Effects of Weight Loss on Structural and Functional Alterations of Subcutaneous Small Arteries in Obese Patients
Structural alterations of subcutaneous small resistance arteries, as indicated by an increased media:lumen ratio, are frequently present in hypertensive and/or diabetic patients and may represent the earliest alteration observed. In addition, media:lumen ratios of small arteries have a strong prognostic significance. However, no data are available about the structure of small resistance arteries of obese patients, particularly after weight loss. We have investigated 27 patients with severe obesity. Twelve of them were normotensive, and 15 were hypertensive. All of the obese patients underwent bariatric surgery. We compared results obtained with those observed in 13 normotensive lean controls and in 13 hypertensive lean patients. All of the subjects and patients underwent a biopsy of subcutaneous fat during surgical intervention. In 8 obese patients, a second biopsy was obtained after consistent weight loss, during a surgical intervention for abdominoplasty. Subcutaneous small resistance arteries were dissected and mounted on a wire myograph, and structural parameters were measured. A concentration-response curve to acetylcholine was performed to evaluate endothelial function. Obese patients, independent from the presence of hypertension, show the presence of an increased media:lumen ratio and media cross-sectional area, together with an impaired endothelial-dependent vasodilatation. After surgical correction of obesity and consistent weight loss, a significant improvement of microvascular structure and of some oxidative stress/inflammation markers were observed. In conclusion, our data suggest that the presence of obesity is associated with structural alterations of subcutaneous small resistance arteries, mainly characterized by hypertrophic remodeling. Weight loss may improve microvascular structure.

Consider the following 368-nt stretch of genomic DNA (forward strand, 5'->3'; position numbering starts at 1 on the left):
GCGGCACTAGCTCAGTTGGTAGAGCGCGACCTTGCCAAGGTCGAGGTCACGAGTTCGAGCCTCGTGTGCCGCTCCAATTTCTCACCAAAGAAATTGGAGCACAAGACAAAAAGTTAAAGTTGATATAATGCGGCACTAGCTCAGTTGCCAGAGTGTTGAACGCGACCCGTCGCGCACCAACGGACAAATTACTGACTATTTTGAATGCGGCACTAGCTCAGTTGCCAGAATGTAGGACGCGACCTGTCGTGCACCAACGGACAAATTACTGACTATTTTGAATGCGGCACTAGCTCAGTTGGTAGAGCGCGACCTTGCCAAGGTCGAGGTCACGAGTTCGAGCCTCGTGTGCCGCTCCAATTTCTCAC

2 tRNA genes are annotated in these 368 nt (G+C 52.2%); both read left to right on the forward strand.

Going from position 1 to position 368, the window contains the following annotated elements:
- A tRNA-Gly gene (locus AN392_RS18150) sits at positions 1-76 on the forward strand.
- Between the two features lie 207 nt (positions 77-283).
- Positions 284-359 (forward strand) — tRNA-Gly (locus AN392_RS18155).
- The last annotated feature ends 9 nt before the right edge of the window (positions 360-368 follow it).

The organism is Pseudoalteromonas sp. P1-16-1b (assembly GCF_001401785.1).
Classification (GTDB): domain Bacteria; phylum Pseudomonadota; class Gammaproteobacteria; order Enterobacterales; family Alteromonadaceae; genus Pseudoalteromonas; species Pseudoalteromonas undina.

- Received February 4, 2011.
- Revision received March 1, 2011.
- Accepted April 12, 2011.
- © 2011 American Heart Association, Inc.